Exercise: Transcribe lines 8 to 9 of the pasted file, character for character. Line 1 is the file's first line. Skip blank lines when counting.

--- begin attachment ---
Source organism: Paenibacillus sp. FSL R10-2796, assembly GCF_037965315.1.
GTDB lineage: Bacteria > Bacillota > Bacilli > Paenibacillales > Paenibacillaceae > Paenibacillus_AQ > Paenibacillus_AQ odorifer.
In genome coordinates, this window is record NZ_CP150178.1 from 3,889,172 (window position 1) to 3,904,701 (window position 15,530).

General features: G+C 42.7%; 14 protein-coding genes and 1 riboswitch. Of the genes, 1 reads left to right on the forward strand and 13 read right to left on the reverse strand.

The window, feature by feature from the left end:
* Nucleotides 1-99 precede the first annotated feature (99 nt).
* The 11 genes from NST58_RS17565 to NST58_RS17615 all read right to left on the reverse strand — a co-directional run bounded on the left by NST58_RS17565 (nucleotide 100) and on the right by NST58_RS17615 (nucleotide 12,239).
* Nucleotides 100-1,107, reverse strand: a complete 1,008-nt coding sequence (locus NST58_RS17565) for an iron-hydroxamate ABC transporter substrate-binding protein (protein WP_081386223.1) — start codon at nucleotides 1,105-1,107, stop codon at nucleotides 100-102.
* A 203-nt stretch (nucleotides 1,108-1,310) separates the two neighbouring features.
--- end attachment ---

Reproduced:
* Nucleotides 100-1,107, reverse strand: a complete 1,008-nt coding sequence (locus NST58_RS17565) for an iron-hydroxamate ABC transporter substrate-binding protein (protein WP_081386223.1) — start codon at nucleotides 1,105-1,107, stop codon at nucleotides 100-102.
* A 203-nt stretch (nucleotides 1,108-1,310) separates the two neighbouring features.